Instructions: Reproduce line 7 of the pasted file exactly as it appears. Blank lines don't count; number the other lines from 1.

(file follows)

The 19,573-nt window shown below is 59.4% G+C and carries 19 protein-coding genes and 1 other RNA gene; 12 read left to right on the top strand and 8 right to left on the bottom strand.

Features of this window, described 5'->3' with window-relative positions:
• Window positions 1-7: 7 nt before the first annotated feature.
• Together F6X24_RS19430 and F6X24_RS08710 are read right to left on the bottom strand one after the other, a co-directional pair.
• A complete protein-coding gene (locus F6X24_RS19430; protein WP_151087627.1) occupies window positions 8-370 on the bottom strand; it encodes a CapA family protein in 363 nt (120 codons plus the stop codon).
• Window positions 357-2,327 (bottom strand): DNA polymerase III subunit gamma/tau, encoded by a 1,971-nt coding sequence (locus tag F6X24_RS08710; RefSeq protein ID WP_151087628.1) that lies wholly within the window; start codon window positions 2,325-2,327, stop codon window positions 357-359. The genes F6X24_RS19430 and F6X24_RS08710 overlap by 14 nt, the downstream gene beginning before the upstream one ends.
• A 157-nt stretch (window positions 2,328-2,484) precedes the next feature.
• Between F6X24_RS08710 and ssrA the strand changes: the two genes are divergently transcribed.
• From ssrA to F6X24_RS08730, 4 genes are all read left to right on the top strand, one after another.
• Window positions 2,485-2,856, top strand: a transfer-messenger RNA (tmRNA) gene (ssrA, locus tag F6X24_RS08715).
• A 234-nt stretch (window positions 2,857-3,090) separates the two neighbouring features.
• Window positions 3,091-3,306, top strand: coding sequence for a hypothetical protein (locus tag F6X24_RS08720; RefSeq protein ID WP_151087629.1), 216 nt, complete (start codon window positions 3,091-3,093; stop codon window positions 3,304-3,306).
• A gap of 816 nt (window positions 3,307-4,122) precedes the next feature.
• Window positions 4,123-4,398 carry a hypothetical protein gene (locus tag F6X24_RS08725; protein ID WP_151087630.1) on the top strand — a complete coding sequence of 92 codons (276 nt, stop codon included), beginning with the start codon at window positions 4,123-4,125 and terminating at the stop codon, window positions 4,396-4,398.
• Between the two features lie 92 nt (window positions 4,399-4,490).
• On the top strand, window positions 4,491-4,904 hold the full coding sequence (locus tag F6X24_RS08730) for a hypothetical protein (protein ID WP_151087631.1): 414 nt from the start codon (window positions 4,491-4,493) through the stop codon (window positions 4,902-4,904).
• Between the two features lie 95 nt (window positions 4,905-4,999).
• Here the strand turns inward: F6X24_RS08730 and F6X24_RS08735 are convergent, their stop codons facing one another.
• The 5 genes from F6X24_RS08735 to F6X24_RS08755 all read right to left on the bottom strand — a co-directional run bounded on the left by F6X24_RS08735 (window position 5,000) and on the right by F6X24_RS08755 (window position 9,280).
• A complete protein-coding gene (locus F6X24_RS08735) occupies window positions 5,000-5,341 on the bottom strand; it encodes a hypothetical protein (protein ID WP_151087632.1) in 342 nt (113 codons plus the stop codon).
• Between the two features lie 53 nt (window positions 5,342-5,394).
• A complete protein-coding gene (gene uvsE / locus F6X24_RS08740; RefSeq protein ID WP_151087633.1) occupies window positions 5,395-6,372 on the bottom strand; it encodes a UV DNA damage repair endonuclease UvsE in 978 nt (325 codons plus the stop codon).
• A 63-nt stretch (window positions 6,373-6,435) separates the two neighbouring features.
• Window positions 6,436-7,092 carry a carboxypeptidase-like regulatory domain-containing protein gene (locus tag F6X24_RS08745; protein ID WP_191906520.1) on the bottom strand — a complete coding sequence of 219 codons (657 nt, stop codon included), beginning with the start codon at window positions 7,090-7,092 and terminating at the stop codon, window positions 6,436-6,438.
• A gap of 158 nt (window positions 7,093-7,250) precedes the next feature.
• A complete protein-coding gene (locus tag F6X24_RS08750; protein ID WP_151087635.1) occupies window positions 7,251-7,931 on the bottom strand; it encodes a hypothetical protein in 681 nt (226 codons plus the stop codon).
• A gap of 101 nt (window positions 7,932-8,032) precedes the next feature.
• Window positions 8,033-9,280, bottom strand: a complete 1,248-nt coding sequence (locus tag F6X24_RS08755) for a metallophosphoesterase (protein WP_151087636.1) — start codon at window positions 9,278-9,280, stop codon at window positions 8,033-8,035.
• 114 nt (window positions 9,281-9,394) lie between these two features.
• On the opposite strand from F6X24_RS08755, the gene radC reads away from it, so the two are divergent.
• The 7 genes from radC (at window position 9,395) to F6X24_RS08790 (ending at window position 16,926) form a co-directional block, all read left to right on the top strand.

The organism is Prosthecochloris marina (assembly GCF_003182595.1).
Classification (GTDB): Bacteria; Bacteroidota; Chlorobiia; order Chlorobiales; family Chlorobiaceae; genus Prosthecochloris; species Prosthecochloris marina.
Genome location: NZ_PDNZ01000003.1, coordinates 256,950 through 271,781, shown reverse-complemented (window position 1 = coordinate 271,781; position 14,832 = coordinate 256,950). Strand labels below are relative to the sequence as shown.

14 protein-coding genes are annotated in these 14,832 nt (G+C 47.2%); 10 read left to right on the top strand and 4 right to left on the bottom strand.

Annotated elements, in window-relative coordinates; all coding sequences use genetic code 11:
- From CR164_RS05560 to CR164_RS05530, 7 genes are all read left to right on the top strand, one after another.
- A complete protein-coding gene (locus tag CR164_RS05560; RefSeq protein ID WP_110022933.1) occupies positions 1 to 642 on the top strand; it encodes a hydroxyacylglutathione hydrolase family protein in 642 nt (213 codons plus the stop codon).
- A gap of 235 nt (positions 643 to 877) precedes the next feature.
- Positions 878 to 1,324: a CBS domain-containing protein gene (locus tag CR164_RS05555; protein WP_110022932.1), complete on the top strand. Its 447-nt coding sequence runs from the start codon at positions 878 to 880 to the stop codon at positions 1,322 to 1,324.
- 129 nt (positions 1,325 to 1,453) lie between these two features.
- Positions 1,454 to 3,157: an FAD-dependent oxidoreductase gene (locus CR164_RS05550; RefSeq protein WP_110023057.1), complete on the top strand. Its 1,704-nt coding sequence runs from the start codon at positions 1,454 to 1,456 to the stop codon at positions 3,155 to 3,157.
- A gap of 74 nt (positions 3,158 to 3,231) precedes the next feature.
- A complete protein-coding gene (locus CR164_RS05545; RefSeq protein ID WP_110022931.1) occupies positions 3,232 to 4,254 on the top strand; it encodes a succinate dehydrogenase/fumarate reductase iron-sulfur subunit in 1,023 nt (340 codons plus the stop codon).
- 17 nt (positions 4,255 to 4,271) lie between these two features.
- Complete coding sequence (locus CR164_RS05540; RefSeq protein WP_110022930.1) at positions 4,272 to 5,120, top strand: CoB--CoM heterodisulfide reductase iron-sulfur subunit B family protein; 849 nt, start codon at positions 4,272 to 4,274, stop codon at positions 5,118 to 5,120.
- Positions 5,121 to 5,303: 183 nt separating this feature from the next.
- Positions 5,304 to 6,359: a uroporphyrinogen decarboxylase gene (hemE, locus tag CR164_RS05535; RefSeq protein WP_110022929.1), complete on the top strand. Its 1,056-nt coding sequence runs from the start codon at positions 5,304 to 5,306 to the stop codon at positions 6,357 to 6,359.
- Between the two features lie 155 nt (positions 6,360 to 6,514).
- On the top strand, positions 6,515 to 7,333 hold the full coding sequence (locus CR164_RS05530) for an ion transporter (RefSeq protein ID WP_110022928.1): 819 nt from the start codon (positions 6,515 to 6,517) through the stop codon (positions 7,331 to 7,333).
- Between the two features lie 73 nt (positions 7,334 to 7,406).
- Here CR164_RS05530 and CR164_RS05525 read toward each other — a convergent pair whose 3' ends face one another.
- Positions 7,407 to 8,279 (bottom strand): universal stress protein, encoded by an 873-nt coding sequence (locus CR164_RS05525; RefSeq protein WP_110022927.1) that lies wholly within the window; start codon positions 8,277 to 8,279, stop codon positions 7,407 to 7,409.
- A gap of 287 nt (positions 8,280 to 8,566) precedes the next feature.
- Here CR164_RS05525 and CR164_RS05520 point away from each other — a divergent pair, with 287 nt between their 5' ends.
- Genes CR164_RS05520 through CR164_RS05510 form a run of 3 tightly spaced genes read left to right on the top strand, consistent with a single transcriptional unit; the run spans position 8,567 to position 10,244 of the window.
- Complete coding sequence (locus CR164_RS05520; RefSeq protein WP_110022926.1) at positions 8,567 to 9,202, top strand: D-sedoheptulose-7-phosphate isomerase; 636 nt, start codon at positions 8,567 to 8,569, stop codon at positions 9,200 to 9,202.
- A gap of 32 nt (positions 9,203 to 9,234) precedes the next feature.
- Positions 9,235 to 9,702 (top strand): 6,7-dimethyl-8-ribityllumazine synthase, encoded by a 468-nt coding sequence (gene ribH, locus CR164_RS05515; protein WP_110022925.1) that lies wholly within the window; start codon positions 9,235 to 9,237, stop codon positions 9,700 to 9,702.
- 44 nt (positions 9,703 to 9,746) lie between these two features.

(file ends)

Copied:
• A 157-nt stretch (window positions 2,328-2,484) precedes the next feature.